Satan is the accuser; Christ is our defender.

Recently, one of my blog readers asked me how I could tell when a thought came from OCD or from God, especially because one of my formerly intrusive thoughts was of a Bible verse that seemed to condemn me.  She wrote, “I keep reading that Bible verses spontaneously popping into one’s head is a prime way God speaks to people.”

What a great question.  One I’m not entirely sure I’m qualified to tackle, although I do know that the more I learn about and understand my OCD, the easier and easier it is for me to spot it.  I can recognize its tell-tale voice from a mile away now.  And while I don’t think that OCD = Satan (at all), they are both my enemies and they are both accusers.

Here is the (in flux) conclusion (is that an oxymoron?) I’ve come to:

I guess the big thing is this: when OCD would bring up that Bible verse, it worked like an intrusive thought and brought deep anxiety to me, but with God … his kindness leads us to repentance, not to shame.  The voice of God showers me with kindness, grace, conviction that leads to change … but I don’t think God’s voice is one of shame and accusation. In fact, scripture even tells us that SATAN is the accuser and CHRIST is the one who defends us.

Remember, Satan used and twisted scripture when Christ was going through his temptations, so we know that it’s part of the devil’s arsenal.

frustration4My friend Erica told me something fascinating she’d once heard: “The Holy Spirit does not motivate with guilt.”  Likewise, my incredibly wise writing professor Judy said, “I know the voice of God because that voice invites me to move closer without shame while the voice of Satan fills me with an electric dread that makes me want to hide.”

As always, I encouraged this blog reader to explore Exposure and Response Prevention therapy.  In the four years since my ERP, the voice of OCD has become so easy to recognize.  I finally know my enemy’s voice.

And better yet, I know my savior’s.

 

18 thoughts on “Satan is the accuser; Christ is our defender.

  1. this was great for me it really helped me and you can take lots of comfort of knowing that you are not alone from the mental torture which OCD brings and l understand the suffering you are experiencing because many people just do not get it and the devil is always waiting in the background after the OCD cycles are causing considerable suffering and for me not talking to individuals and releasing the tension and the power of the obsessions is horrifying and trying to fight the obsessions like some pastors suggest just makes it worse and being still and reading love scriptures of how god feels about us and l thank you for your website and you should be very proud of yourself and like you said Jesus is with us and he will bring us into victory and god and the leadership of the holy spirit is making a way for us and setting us free from the bondage of the past and in my case Jesus his removing approach and self blame and guilt, shame which is not mine and he is teaching me to be gentle and remember who l am in him and most of all he is above all inflictions and disorders and sometimes he can use the natural many thanks Chris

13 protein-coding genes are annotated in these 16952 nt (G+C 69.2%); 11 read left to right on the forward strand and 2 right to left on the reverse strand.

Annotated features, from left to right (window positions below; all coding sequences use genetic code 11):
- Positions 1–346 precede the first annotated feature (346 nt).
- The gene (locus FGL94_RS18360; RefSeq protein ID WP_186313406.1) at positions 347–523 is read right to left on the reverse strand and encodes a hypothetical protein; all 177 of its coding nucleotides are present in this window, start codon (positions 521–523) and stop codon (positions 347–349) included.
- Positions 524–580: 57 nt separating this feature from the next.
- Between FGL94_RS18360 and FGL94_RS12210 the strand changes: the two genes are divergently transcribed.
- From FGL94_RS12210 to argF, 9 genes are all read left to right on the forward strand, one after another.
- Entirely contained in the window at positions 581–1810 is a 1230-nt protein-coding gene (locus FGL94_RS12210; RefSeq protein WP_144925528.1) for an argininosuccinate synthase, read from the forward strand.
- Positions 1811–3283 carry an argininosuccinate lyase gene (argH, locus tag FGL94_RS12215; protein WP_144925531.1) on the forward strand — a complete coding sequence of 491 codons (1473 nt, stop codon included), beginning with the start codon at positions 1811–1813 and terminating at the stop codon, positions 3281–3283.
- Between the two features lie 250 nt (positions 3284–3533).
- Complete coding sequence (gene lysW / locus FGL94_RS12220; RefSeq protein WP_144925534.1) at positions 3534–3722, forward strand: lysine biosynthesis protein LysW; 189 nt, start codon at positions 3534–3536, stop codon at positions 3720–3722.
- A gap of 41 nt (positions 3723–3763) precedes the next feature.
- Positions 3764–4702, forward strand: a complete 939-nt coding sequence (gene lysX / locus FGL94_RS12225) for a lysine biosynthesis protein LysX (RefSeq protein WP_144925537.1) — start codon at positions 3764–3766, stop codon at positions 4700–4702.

2. What a fantastic read! I am currently going through a very bad belt of OCD and Scrupulocity. I am undergoing ERP and CBT, but it’s tough. I am questioning my faith and why I have it and further, have begun saying and thinking extremely horrible things against God. Things you would cringe about. Saying this though, your read really made sense to me. I would often avoid the “voice” even if I felt that it was right or pushing to the moral thing. Crazy! That feeling though was a push and not a kind, gentle invitation as described. Thank you for your blog. God Bless.

      • If you’re starting a scrupe group, sign me up. I know those cringe-worthy thoughts and the torture of trying to determine if they were God or Satan. I know what it is to go to the Bible looking for comfort, but only finding obscure verses that cause more anxiety. But I also know that when good shepherds lead their flocks, they carry the weakest, smallest lambs in their arms 🙂

  3. Hi Jackie – I’m LOVING your blog! What a godsend. I was curious about your thoughts on the distinction between satan’s antics and ocd since you mentioned above that you don’t conflate the two. I’m curious because I’m a Christian too, and my current (and worst ever) ocd episode began with an intrusive pornographic image that flashed into my mind OUT. OF. NOWHERE – in fact, it popped in the moment i started to pray with some friends. The instant that thought flew at me I blamed Satan – whom I believe can send us evil thoughts/fiery darts. But the way I’ve been making sense of the unrelenting hell I’ve now been in for the past 12 weeks has been to conclude that he knew my ocd tendencies and sent me the initial thought to provoke them and now my brain chemistry has taken it from there (creating new pornogrpahic thoughts, ideas, urges, fears, etc). I guess I’m curious to see where you land on this issue. What role do you think satan plays in provoking or exploiting our